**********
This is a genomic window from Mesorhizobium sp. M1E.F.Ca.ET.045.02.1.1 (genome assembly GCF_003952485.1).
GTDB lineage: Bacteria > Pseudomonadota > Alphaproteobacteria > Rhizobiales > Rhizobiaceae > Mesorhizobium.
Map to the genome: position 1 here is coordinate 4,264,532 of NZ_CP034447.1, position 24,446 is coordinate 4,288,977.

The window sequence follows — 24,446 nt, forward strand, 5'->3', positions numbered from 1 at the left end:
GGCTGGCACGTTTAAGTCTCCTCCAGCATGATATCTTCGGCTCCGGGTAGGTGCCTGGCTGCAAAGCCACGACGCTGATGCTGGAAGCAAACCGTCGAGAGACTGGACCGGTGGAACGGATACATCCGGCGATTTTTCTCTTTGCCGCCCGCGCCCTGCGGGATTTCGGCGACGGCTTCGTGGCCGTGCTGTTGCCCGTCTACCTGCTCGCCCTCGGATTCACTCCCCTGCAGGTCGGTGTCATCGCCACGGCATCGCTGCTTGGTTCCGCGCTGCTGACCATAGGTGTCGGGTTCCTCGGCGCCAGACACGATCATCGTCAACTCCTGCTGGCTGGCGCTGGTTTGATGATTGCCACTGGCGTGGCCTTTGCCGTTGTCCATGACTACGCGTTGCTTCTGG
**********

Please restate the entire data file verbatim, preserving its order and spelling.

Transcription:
This is a genomic window from Mesorhizobium sp. M1E.F.Ca.ET.045.02.1.1 (genome assembly GCF_003952485.1).
GTDB lineage: Bacteria > Pseudomonadota > Alphaproteobacteria > Rhizobiales > Rhizobiaceae > Mesorhizobium.
Map to the genome: position 1 here is coordinate 4,264,532 of NZ_CP034447.1, position 24,446 is coordinate 4,288,977.

The window sequence follows — 24,446 nt, forward strand, 5'->3', positions numbered from 1 at the left end:
GGCTGGCACGTTTAAGTCTCCTCCAGCATGATATCTTCGGCTCCGGGTAGGTGCCTGGCTGCAAAGCCACGACGCTGATGCTGGAAGCAAACCGTCGAGAGACTGGACCGGTGGAACGGATACATCCGGCGATTTTTCTCTTTGCCGCCCGCGCCCTGCGGGATTTCGGCGACGGCTTCGTGGCCGTGCTGTTGCCCGTCTACCTGCTCGCCCTCGGATTCACTCCCCTGCAGGTCGGTGTCATCGCCACGGCATCGCTGCTTGGTTCCGCGCTGCTGACCATAGGTGTCGGGTTCCTCGGCGCCAGACACGATCATCGTCAACTCCTGCTGGCTGGCGCTGGTTTGATGATTGCCACTGGCGTGGCCTTTGCCGTTGTCCATGACTACGCGTTGCTTCTGG